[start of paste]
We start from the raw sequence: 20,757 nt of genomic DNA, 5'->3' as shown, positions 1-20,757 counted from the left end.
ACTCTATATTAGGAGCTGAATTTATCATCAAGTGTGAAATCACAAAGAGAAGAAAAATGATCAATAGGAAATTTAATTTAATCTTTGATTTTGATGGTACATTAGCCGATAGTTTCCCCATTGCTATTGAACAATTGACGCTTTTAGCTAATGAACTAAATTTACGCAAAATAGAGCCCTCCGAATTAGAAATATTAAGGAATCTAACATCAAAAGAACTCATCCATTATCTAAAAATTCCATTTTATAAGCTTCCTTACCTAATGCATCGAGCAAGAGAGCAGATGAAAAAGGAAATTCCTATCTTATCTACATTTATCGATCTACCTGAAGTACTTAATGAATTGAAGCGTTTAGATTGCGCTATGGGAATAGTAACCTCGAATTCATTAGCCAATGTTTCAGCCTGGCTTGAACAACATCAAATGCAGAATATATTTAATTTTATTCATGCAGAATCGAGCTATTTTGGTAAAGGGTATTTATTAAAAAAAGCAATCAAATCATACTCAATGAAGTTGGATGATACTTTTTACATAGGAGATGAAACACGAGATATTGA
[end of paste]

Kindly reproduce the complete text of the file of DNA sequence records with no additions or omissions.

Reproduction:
We start from the raw sequence: 20,757 nt of genomic DNA, 5'->3' as shown, positions 1-20,757 counted from the left end.
ACTCTATATTAGGAGCTGAATTTATCATCAAGTGTGAAATCACAAAGAGAAGAAAAATGATCAATAGGAAATTTAATTTAATCTTTGATTTTGATGGTACATTAGCCGATAGTTTCCCCATTGCTATTGAACAATTGACGCTTTTAGCTAATGAACTAAATTTACGCAAAATAGAGCCCTCCGAATTAGAAATATTAAGGAATCTAACATCAAAAGAACTCATCCATTATCTAAAAATTCCATTTTATAAGCTTCCTTACCTAATGCATCGAGCAAGAGAGCAGATGAAAAAGGAAATTCCTATCTTATCTACATTTATCGATCTACCTGAAGTACTTAATGAATTGAAGCGTTTAGATTGCGCTATGGGAATAGTAACCTCGAATTCATTAGCCAATGTTTCAGCCTGGCTTGAACAACATCAAATGCAGAATATATTTAATTTTATTCATGCAGAATCGAGCTATTTTGGTAAAGGGTATTTATTAAAAAAAGCAATCAAATCATACTCAATGAAGTTGGATGATACTTTTTACATAGGAGATGAAACACGAGATATTGA